Furthermore, the t1/2 values of DOX and SLB in the liver was ~89 and 68 minutes, respectively. The approximate t1/2 values make it possible that the two drugs were simultaneously delivered to the same cells at an optimized ratio to obtain synergistic effects intracellularly.
Antitumor effects in vivo
Since the serious cardiotoxicity of DOX has been a major obstacle to its clinical use, we measured BWs every other day to evaluate the systemic side effects of different DOX formulations. The subcutaneous H22-bearing mice model results are shown in Figure 7A–C, and the CA-LP–DOX group has been previously reported.25 Figure 7A demonstrated that almost no weight loss was observed in mice treated with CA-LP–DOX/SLB clearly, which indicated that co-delivery of chemotherapeutic drugs and tissue damage protectors in nanoliposomes caused no side effects. The tumor size and photos are shown in Figure 7B and C. The antitumor efficacies of different DOX formulations were tested in mice bearing H22 tumors. The tumor volumes in mice treated with saline grew rapidly, to ~700 mm3 by the 21st day. However, DOX- and LP–DOX-treated groups exhibited considerable tumor inhibition in vivo relative to that of the saline-treated group.25 Moreover, the tumor volumes of the mice exposed to CA-LP–DOX, and CA-LP–DOX/SLB was obviously reduced relative to those in the DOX and LP–DOX groups, which was attributed to the CA targeting effects of the LPs. However, there were no significant differences in the tumor inhibition effects of CA-LP–DOX and CA-LP–DOX/SLB, which demonstrated that SLB could not significantly influence the antitumor effects of DOX in vivo. CA-LP–DOX and CA-LP–DOX/SLB exhibited the most significant tumor inhibition effects of all DOX formulations (P<0.05 compared with DOX and LP–DOX).
For the orthotopic HepG2-bearing nude mice models, the results are shown in Figure 7D–F. CA-LP–DOX and CA-LP–DOX/SLB led to significant decreases in tumor size relative to the model (Figure 7D). Moreover, the liver weights of CA-LP–DOX and CA-LP–DOX/SLB significantly differed from those of model (Figure 7E, P<0.05). Figure 7F demonstrated greater protection of liver tissue from tumor invasion in the CA-LP–DOX- and CA-LP–DOX/SLB-treated groups than in the model group. The CA-LP–DOX/SLB-treated group showed greater protection of liver tissue from tumor invasion than that in the CA-LP–DOX group.
Assessments of tissue toxicity
To further investigate the toxicity of different DOX formulations in vivo, the heart weight/body weight (HW/BW) ratios and the three clinical chemical parameters of GSH-Px, MDA, and SOD were used to evaluate the tissue toxicity. Reduced HW/BW ratios are a common sign of cardiotoxicity.38 SOD originates from active material in living organisms and can eliminate harmful substances produced during metabolism of organisms. Lipid peroxidation by free radicals generates thiobarbituric acid-reactive species that can be determined via MDA levels. GSH-Px is an important peroxide decomposition enzyme in the body. Selenium is part of the GSH-Px enzyme system and can catalyze GSH to oxidized glutathione and convert poisonous peroxide to a nonpoisonous hydroxy compound via a reduction reaction, which could protect cell membrane structures and functions from peroxide. Therefore, higher HW/BW, SOD, GSH-Px and lower MDA in tissues are less harmful. The results are shown in Figure 8, and the CA-LP–DOX group has been previously reported.25 The values of GSH and SOD in tumor-bearing mice exposed to CA-LP–DOX/SLB were significantly higher than those of the CA-LP–DOX-treated group, the values of MDA in tumor-bearing mice exposed to CA-LP–DOX/SLB were significantly lower than that of the CA-LP–DOX-treated group, which proved that the addition of SLB reduced tissue toxicity in vivo, an effect that may be related to the cardioprotective effect of SLB.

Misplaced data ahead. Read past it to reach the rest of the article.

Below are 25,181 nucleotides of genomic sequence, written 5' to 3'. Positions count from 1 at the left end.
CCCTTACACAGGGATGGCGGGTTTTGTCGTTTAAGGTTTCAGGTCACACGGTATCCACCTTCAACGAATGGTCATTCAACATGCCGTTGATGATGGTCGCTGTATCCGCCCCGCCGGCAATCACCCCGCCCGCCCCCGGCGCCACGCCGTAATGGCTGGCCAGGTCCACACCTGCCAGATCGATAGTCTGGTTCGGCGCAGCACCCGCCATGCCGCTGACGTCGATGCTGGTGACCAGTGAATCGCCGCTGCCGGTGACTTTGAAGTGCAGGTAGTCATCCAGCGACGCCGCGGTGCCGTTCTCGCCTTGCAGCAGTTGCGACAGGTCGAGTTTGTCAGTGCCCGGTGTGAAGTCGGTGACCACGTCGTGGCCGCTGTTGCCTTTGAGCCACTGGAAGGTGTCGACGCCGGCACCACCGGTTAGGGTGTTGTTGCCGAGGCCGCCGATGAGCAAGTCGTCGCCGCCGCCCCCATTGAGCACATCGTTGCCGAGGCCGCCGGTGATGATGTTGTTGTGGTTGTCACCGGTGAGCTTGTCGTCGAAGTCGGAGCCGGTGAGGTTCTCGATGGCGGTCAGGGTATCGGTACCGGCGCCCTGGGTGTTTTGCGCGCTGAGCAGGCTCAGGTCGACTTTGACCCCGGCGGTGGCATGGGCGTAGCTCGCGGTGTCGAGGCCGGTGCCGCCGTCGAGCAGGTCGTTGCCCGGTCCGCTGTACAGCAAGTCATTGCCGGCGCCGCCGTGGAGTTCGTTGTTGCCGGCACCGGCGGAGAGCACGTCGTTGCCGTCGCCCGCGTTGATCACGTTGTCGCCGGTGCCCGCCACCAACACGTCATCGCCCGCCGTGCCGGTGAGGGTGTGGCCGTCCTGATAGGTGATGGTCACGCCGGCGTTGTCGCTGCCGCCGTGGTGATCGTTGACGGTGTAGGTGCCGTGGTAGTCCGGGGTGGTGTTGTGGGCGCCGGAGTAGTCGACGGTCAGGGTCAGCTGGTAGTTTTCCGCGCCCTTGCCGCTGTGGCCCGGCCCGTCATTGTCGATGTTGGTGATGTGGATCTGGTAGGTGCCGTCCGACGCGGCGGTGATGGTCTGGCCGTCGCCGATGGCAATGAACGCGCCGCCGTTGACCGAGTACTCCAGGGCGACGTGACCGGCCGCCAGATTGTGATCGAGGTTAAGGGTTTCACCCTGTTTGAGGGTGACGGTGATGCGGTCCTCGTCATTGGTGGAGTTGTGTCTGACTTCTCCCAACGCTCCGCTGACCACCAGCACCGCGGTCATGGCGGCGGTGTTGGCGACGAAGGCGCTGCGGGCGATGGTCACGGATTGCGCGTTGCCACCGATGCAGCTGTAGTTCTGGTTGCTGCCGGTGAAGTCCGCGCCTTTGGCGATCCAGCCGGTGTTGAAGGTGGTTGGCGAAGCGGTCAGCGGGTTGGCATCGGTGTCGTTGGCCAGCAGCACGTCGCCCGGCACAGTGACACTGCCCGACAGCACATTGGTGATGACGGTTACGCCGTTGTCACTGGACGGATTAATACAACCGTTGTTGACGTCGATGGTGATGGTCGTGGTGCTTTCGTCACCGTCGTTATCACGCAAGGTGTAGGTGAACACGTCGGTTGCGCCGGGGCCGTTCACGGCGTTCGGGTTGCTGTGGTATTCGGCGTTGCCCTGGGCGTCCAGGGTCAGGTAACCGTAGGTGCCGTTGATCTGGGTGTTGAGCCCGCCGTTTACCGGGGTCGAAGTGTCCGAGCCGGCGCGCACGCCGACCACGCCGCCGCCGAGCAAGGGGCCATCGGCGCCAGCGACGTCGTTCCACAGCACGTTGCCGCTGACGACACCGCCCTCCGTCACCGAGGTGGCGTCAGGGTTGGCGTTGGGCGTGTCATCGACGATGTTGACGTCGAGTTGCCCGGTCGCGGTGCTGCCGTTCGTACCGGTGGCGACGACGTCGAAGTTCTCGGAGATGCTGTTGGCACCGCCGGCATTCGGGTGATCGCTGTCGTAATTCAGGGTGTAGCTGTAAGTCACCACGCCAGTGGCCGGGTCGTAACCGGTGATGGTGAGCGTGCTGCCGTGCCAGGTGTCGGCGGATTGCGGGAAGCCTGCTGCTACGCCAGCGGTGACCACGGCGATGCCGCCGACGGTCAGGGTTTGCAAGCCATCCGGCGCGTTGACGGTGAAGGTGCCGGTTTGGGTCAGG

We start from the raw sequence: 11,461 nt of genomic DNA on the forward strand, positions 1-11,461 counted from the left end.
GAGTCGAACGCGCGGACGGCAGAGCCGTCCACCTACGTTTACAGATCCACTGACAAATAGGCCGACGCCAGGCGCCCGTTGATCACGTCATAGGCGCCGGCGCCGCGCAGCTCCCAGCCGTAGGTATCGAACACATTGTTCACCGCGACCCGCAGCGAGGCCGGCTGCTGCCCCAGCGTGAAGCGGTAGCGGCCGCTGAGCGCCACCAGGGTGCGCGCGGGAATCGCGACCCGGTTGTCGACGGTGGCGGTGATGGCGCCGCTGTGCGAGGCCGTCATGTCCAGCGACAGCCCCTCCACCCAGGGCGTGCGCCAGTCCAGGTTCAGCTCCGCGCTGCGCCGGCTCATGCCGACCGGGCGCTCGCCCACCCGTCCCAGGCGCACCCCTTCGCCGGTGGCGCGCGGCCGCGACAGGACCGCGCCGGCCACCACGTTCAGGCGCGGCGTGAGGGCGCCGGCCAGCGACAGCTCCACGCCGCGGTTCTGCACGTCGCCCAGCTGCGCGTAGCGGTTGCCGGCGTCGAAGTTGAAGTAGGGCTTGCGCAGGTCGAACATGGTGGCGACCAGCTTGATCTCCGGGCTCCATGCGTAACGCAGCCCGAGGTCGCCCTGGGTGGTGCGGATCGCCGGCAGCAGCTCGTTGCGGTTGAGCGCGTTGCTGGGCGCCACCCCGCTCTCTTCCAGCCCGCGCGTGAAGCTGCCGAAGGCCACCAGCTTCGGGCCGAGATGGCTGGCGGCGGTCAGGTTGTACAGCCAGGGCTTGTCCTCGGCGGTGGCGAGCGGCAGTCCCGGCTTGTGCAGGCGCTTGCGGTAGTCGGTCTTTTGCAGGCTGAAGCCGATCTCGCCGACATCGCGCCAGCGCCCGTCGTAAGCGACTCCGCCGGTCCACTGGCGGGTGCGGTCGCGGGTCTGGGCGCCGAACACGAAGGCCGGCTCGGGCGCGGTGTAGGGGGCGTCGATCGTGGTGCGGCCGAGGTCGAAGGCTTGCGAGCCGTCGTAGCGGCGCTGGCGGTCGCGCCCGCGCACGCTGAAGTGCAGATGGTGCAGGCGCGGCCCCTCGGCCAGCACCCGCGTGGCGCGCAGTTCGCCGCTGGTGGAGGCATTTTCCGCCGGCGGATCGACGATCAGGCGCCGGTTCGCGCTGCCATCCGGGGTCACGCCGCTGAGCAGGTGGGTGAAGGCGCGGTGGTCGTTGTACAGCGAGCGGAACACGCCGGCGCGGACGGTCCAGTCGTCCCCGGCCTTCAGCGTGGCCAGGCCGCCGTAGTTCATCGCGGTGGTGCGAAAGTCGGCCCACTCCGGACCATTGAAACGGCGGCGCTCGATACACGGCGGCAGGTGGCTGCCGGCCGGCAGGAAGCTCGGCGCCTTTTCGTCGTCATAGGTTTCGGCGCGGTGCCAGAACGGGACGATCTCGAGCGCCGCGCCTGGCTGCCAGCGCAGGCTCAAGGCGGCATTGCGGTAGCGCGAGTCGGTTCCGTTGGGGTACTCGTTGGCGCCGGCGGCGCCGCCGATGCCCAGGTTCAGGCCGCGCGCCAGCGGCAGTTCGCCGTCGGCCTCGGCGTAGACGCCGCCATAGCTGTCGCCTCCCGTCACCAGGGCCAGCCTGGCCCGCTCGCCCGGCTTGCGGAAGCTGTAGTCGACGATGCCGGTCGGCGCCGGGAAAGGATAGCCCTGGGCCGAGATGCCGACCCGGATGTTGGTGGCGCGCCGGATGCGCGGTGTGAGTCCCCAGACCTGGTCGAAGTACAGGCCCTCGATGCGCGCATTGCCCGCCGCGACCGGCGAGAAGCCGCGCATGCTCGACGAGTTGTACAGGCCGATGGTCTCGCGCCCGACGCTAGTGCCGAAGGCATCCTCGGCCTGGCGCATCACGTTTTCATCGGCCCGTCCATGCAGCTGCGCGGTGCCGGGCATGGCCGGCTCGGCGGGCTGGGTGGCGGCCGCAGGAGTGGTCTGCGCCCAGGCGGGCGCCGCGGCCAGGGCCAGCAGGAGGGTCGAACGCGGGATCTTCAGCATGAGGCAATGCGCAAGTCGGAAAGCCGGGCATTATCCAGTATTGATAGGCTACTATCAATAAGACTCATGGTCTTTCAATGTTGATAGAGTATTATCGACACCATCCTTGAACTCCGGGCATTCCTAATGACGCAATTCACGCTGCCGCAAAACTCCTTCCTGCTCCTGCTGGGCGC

It is worth noting that co-delivery CA-LP–DOX/SLB gave the best toxicity reduction efficiency among the nanoliposomes including CA-LP–DOX, which can be explained by the simultaneous release of SLB and DOX to the tumor cells and synergistic protection in tissues.
In summary, active hepatic-targeted co-delivery nanoliposomes with DOX as a therapeutic drug and SLB as an anti-cardiotoxic drug co-encapsulated into CA-LP (CA-LP–DOX/SLB) were prepared. The LPs exhibited spherical morphology with a uniform size distribution, had sustained release properties, and remained stable in SGF, SIF, and serum. Moreover, CA-LP–DOX/SLB exerted the strongest cytotoxic and highest cell apoptosis-inducing activities against HepG2 cells. CA-LP–DOX/SLB was more efficiently internalized into HepG2 cells, enhanced the cellular uptake of DOX, and significantly reduced cardiotoxicity effects via hepatic-targeted delivery and the synergistic effect of released SLB. More importantly, the in vivo results illustrated that CA-LP–DOX/SLB not only displayed better liver accumulation and liver targeting, and more efficient inhibition of liver tumor growth in H22 tumor-bearing mice and HepG2 tumor-bearing nude mice, but also induced significantly less pathological damage to the cardiac tissue relative to the damage caused by free DOX and CA-LP–DOX. Above all, these observations demonstrated that co-administration of DOX and SLB in CA-LP improved antitumor effects and minimized side effects in vivo. Therefore, co-delivery of anticancer drugs and tissue protection reagents in CA-mediated nanocarriers appear to be a promising approach to oral hepatoma therapy.
The authors would like to acknowledge the PUMC Youth Fund (2017350017).
The authors report no conflicts of interest in this work.